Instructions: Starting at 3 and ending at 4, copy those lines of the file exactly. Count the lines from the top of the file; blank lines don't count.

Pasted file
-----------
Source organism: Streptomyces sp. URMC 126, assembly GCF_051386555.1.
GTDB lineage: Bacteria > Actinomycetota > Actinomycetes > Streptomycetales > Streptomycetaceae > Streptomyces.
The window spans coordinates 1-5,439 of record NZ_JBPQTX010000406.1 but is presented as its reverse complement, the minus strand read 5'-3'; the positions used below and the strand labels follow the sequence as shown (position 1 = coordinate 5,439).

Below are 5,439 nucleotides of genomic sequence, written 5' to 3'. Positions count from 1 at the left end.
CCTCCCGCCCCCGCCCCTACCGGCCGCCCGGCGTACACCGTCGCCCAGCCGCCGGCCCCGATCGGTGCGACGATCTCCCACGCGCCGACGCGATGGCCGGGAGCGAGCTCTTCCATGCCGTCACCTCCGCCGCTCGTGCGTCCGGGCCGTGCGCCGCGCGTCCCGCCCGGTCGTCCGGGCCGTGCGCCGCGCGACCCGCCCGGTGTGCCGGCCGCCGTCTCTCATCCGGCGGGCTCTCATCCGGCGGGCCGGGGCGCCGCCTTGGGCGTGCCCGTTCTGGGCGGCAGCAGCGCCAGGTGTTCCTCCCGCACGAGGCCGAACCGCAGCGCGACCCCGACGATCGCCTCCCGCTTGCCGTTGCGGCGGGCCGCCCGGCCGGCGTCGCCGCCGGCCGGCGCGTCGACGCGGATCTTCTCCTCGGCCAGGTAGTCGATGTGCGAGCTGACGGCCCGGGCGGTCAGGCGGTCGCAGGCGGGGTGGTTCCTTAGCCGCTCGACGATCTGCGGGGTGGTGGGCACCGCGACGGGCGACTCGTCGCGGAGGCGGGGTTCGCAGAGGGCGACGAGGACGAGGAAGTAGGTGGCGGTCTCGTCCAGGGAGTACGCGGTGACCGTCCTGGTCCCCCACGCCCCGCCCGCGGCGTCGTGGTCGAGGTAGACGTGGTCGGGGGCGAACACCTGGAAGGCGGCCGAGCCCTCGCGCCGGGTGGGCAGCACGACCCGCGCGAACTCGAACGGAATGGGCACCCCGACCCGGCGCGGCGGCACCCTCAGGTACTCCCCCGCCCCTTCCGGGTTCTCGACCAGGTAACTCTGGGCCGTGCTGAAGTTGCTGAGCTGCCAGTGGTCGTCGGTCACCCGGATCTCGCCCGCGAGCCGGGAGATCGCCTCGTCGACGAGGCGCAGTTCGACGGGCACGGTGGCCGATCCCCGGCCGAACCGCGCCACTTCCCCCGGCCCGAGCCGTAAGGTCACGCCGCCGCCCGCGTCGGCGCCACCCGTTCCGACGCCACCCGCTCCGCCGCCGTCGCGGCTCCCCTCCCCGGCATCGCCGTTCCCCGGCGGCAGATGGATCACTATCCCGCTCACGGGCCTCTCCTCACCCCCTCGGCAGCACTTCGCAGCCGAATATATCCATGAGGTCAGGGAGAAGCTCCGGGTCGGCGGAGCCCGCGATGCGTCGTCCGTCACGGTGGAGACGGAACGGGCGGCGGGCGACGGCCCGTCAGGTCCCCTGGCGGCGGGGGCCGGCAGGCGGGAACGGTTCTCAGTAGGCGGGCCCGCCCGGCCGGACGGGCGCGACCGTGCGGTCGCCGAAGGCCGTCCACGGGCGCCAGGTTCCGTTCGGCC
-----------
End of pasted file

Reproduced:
The window spans coordinates 1-5,439 of record NZ_JBPQTX010000406.1 but is presented as its reverse complement, the minus strand read 5'-3'; the positions used below and the strand labels follow the sequence as shown (position 1 = coordinate 5,439).

Below are 5,439 nucleotides of genomic sequence, written 5' to 3'. Positions count from 1 at the left end.